Ireland have once again confirmed that they have no plans to erect a hard border on the island of Ireland even if there is no Brexit deal. The Irish Government published their contingency planning for no deal yesterday, with Foreign Minister Simon Coveney confirming that Ireland has no plans to build a hard border in the event of no deal. The backstop is spurious – there is not going to be a hard border whatever happens… What the Irish Government has been doing as part of its contingency plans – and what the UK has not to any significant degree – is buying up land around their ports in order to have the space to build new infrastructure should it be required. Change Britain’s Ross Thomson makes the point that the UK Government must start “acting responsibly” by making the “necessary preparations including at our ports”.
The deadline has been set for Theresa May to win over Tory MPs to back her Brexit deal. Debate on the agreement will kick off on Wednesday 9 January – parliament’s second day back after the Christmas break. It represents a significant marker in the countdown to Brexit, announced by House of Commons leader Andrea Leadsom with just 99 days to go. Despite many backbenchers pushing the government to name a date for the final vote, she refused to. The original vote was scheduled for the start of December – but was pulled the day before by Mrs May because she feared a “significant” defeat. Sky News calculated 184 MPs were set to support it
Theresa May empathised with Jacob Rees-Mogg over his negative press coverage during a “peace” meeting at No 10 on Tuesday, The Times has learnt. The prime minister invited Mr Rees-Mogg, leader of the hard-Brexit European Research Group (ERG), along with nine other Conservative MPs six days after a failed coup attempt. Mrs May called the meeting to try to heal party divisions over Brexit. “She appealed to us as long-standing Conservatives to come together and find a way through,” one of those present said. The source claimed that Mr Rees-Mogg said it was nice of the prime minister to invite him so soon after the vote of no confidence
Two of Theresa May’s most senior ministers have presented rival plans to her Brexit deal as Amber Rudd became the first member of the Cabinet to voice support for a second referendum. Mrs May was struggling to maintain Cabinet discipline as Ms Rudd, one of the most staunch Europhiles in the Government, said there would be a “plausible argument” for a second referendum if Mrs May’s deal was rejected by Parliament. Meanwhile Brexiteer Andrea Leadsom, the Leader of the House, used a BBC interview to push her own agenda for a “managed no deal” exit from the EU.
Cabinet Brexiteer Andrea Leadsom has attacked suggestions by Cabinet Remainer Amber Rudd that there could be a “plausible argument” for a second referendum if the Withdrawal Agreement is voted down in Parliament. Speaking on ITV’s Peston Wednesday night, Secretary of State for Work and Pensions Amber Rudd said: “I have said I don’t want a ‘People’s Vote’, or a referendum in general, but if Parliament absolutely failed to reach a consensus, I could see there would be a plausible argument for it.” The suggestion is in direct opposition to Conservative Party and official Government policy, and flies in the face of Prime Minister Theresa May’s personal pledges that there will be no second referendum.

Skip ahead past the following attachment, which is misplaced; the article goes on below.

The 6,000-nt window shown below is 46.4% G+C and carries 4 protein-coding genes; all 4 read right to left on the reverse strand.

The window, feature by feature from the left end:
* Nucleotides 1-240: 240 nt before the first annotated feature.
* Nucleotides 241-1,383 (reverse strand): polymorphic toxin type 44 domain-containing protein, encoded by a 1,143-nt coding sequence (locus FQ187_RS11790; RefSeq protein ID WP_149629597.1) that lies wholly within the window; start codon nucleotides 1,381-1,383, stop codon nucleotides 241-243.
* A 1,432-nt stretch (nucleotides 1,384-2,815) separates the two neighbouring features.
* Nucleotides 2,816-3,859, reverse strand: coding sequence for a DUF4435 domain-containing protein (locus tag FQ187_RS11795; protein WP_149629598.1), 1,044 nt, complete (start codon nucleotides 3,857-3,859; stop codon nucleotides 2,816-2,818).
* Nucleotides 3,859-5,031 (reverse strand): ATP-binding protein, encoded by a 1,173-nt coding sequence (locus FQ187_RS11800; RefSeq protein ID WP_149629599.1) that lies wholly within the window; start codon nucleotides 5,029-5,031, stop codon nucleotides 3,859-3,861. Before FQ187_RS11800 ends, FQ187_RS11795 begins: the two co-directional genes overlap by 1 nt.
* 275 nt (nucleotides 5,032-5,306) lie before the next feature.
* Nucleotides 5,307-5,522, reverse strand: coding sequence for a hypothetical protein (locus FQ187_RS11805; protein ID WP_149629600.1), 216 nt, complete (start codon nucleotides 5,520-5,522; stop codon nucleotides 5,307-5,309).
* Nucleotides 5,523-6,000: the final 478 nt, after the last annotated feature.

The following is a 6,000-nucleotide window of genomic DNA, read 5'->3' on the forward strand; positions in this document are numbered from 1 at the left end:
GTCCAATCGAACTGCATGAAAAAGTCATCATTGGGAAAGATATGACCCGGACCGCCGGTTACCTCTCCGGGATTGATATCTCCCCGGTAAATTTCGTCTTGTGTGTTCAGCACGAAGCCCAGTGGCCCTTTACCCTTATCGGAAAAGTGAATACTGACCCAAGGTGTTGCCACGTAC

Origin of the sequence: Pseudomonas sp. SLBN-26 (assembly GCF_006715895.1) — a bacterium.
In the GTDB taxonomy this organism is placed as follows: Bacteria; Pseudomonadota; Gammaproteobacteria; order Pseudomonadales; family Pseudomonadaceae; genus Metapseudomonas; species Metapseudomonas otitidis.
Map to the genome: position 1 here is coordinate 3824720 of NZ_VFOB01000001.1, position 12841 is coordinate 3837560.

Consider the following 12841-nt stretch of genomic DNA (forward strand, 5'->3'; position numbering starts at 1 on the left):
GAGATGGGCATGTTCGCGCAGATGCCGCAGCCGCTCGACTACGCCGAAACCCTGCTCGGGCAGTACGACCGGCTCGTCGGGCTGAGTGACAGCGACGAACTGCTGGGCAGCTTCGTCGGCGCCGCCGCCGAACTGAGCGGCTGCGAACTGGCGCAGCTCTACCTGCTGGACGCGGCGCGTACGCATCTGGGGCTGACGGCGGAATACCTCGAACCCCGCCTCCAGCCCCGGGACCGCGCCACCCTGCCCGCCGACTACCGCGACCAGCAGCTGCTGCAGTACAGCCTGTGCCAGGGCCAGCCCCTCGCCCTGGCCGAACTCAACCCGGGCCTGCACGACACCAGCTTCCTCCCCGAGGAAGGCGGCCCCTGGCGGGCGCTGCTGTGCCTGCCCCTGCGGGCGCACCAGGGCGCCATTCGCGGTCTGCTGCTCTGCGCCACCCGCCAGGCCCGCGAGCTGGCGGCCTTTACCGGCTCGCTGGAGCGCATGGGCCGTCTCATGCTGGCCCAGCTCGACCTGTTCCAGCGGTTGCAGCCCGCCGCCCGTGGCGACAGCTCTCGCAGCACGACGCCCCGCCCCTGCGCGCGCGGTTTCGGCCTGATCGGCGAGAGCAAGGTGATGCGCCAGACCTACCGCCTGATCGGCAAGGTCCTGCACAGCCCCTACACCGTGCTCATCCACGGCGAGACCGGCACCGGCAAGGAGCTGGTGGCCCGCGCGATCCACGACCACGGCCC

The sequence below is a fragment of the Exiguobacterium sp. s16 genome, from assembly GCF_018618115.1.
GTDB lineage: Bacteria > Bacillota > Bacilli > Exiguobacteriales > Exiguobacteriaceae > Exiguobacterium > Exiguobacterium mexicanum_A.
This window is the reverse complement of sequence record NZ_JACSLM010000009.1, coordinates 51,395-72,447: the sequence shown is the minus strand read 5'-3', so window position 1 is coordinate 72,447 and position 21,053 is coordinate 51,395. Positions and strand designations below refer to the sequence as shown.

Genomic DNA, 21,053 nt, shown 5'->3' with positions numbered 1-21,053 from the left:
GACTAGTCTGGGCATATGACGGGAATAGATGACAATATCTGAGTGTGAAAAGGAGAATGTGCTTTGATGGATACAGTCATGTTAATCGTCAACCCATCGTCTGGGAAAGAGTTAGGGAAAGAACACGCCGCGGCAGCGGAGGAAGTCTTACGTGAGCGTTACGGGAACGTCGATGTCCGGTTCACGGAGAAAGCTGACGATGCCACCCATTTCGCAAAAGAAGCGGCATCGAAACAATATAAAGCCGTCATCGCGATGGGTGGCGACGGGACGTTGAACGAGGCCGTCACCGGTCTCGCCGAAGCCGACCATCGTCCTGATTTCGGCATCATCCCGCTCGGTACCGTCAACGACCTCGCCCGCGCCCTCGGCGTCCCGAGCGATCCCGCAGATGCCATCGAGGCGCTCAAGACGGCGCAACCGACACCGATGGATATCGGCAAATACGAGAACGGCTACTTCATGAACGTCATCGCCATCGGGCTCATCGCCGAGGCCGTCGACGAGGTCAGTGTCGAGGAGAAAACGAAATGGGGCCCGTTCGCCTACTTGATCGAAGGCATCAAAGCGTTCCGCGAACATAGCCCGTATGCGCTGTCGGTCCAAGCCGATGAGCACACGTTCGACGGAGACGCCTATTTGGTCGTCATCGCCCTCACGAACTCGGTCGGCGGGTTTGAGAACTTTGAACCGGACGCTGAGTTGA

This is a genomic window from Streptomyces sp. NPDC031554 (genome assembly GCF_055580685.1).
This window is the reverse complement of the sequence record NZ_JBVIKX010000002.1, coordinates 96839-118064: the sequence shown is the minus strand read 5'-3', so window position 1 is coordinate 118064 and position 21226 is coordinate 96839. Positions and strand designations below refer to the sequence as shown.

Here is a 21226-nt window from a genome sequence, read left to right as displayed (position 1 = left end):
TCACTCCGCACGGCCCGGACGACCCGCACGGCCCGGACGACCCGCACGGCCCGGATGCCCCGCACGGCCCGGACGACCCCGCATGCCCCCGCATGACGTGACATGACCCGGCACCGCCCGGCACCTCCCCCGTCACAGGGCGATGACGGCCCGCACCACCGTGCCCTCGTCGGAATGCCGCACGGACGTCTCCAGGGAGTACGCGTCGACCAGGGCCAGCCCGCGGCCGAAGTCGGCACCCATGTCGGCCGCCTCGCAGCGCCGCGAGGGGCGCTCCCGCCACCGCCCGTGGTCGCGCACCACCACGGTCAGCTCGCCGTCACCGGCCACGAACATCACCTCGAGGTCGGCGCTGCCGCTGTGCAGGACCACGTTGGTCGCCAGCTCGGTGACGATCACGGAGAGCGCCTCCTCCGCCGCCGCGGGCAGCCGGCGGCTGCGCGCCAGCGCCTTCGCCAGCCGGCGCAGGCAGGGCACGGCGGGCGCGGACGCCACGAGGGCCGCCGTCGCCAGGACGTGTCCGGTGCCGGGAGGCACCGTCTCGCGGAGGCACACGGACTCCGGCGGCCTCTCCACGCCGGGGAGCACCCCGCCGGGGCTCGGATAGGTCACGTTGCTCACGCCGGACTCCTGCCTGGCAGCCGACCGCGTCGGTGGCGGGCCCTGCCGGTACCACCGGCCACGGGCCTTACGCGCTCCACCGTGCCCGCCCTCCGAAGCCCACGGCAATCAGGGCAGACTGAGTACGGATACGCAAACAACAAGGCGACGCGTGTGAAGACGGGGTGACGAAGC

Cabinet colleagues Andrea Leadsom and Amber Rudd have set out rival plans if Theresa May can’t get her Brexit deal through Parliament. The two ministers stressed that their top priority was securing Parliamentary backing for the prime minister’s deal. But Ms Rudd said a referendum was a “plausible” way forward if MPs were deadlocked. Mrs Leadsom said a new referendum would be “unacceptable” and argued instead for a “managed no deal”. Downing Street dismissed both suggestions. Asked if a second referendum was plausible if Parliament remains gridlocked, the prime minister’s official spokesman said: “No.” Mrs May had “been very clear on the dangers of calling a second referendum.
THERESA May’s Cabinet failed to agree a Christmas truce today as they went to war again over a second Brexit referendum. Andrea Leadsom slapped down Amber Rudd this morning after she caused fury by saying a second referendum could break the Brexit deadlock. The Work and Pensions boss caused uproar after she became the first serving minister to suggest there was “an argument” for a People’s Vote on our EU exit again if MPs can’t decide. Ms Rudd told ITV’s Peston last night: “I don’t want a People’s Vote, or a referendum in general, but if Parliament absolutely failed to reach a consensus I could see there would be a plausible argument for it.”
A DEFENCE minister is urging Theresa May to up military spending by at least £8billion a year- or see Britain lose its place as a world power. Tobias Ellwood said France was on course to replace Britain as the European nation with the biggest military budget next year. And he revealed China’s navy is growing by the size of our navy each year. He wants the PM to up the military budget from 2 per cent of the UK’s economic output to between 2.5 per cent to 3 per cent. The current budget is £36billion – compared with America’s £470billion
Jeremy Corbyn lashed out at journalists asking him whether he branded the PM a ‘stupid woman’ today. A clearly furious Labour leader accused the media of being ‘utterly obsessed’, before posting a Twitter video with his face just inches from the camera in which he insists he called the Tory government ‘stupid people’. Asked on Thursday morning by a BBC reporter whether the language he used was ‘respectful’, he replied: ‘I muttered it to myself, actually, in Parliament and you and your colleagues in the media seem utterly obsessed with this. ‘The fact that a homeless man died outside Parliament has got no coverage whatsoever, and it should.’